But this is why the University of Chicago study is worth great political consideration. Economic suffering is tracking with social suffering; that’s well-established and this is a stark new piece of evidence. In the Trump era, populism on the left and the right found new life — not merely because politicians found it advantageous but because these metrics demonstrate a genuine demand. On the right, populists find themselves increasingly and understandably allied with populists on the left. They’ve begun to suggest and support measures like direct payments for children and a rise in the federal minimum wage.

Many of these proposals have legitimacy. That’s a debate for another day. But what the building left-right populist consensus lacks is adequate recognition that rising wages, UBI, and targeted cash transfers won’t boost the working class without changes that money alone cannot induce, be it the marriage rate or fertility rate.

In his indispensable book, “Alienated America,” Tim Carney of the Washington Examiner highlighted the findings of Nick Eberstadt. Eberstadt, Carney explained, “has written plenty about the grim existence of the American men who are not in the labor force. They’re not using their free time to volunteer, go to church, or hang out with friends.”

“The inactive, Eberstadt writes, don’t do ‘much in the way of child care or help for others in the home either, despite the abundance of time on their hands. Their routine, instead, typically centers on watching — watching TV, DVDs, Internet, hand-held devices, etc. — and for an average of 2,000 hours a year, as if it were a full-time job.’”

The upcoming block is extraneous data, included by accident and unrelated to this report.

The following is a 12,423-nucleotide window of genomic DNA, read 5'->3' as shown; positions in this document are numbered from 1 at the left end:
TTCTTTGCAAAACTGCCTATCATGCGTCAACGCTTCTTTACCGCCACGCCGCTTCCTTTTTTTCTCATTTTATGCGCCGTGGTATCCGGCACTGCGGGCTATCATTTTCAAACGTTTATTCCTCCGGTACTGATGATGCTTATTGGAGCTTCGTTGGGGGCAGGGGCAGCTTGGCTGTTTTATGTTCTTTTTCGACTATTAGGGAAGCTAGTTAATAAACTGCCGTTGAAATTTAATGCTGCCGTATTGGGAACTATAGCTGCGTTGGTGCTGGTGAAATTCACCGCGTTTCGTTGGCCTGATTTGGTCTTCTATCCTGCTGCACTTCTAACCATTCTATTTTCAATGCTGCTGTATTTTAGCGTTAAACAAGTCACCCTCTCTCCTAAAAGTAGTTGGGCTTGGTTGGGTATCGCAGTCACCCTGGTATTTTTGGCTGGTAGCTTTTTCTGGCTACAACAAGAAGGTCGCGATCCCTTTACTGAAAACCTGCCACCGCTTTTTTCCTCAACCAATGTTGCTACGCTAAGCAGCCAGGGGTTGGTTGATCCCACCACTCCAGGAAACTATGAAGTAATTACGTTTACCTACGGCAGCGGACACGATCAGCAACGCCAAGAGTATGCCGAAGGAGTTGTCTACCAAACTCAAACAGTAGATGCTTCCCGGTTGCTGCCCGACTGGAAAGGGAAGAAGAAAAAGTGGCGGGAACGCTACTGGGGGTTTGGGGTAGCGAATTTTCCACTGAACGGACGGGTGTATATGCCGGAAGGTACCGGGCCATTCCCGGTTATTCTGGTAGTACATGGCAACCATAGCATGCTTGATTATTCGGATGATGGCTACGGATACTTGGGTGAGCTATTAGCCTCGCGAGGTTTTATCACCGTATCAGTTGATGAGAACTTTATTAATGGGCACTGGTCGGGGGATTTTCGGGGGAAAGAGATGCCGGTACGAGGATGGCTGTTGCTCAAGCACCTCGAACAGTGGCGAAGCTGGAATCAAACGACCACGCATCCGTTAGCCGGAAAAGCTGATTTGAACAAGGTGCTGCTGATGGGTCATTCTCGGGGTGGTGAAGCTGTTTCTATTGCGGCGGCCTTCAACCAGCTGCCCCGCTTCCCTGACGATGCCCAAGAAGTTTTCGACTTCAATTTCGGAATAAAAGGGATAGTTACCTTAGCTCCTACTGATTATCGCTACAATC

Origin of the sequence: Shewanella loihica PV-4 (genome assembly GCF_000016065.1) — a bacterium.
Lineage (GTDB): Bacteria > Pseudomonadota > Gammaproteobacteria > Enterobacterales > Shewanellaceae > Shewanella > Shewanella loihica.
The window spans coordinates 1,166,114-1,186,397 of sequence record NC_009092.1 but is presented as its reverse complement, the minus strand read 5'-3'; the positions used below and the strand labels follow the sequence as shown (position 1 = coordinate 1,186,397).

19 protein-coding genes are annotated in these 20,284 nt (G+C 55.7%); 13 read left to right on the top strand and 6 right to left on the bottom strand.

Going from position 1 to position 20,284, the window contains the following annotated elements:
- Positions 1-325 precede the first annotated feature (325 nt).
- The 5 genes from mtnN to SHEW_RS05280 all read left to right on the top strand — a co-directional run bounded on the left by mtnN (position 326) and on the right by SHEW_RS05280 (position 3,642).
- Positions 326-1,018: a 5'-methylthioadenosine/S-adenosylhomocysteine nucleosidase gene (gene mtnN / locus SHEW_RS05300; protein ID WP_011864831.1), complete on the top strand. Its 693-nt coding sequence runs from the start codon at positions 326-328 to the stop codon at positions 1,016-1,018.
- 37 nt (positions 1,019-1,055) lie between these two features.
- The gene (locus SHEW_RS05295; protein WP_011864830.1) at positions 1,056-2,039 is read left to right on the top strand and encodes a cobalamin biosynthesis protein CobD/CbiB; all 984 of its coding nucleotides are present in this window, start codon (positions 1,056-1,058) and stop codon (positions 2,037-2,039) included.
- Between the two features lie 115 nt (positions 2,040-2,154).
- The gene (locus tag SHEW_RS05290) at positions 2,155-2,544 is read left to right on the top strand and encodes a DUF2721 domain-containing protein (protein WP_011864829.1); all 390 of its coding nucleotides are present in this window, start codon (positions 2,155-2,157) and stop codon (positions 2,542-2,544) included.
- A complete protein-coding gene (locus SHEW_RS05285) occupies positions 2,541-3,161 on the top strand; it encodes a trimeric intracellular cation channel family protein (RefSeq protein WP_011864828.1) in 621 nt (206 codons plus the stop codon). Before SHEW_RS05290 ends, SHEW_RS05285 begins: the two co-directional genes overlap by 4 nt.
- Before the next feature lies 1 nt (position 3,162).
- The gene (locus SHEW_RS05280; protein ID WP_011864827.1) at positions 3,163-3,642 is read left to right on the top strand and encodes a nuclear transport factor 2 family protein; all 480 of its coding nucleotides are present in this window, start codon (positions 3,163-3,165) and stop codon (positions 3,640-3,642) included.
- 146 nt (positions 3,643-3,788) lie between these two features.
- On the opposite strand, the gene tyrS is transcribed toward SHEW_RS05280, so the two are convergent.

This observation goes hand-in-hand with perhaps the central observation of Carney’s book. “It wasn’t that economically struggling individuals tacked to Trump; it was that voters in struggling or vulnerable places shifted toward Trump.”

“This is crucial,” he wrote. “Trump did well among individuals who seemed to be doing okay except that they lived in places that were very much not okay. Studying people by demographic data on a chart tells you only so much. Studying people in the context of where they are — as members of communities — is necessary if we want to understand our country.”

Carney also found, “According to our analysis of the American Time Use Survey, spending two or more hours devoted to religious activity on a given Sunday had a stronger effect on life satisfaction than did making more than $75,000 per year.”

Solutions from the government will not adequately alleviate American suffering. Actually, if Washington gets its way, those solutions will continue to buoy the fortunes of the ruling class, funneling more of our money into their bank accounts, even with the pretense of middle-class legislation. In D.C., good intentions always come with corporate baggage.

So-called “identity politics,” which I think have some legitimate applications, in the wrong hands become band-aids for deeper healing, for real community and fulfillment. Big Tech preys on this human weakness deliberately, with dopamine engineering that keeps us addicted and divided. People are making a whole lot of money off pornography, which is worsening our sexual interactions and consequently our economic ones.

For all our talk about economic populism, we need to think about what cultural populism might look like as well.

Emily Jashinsky is culture editor at The Federalist. You can follow her on Twitter @emilyjashinsky .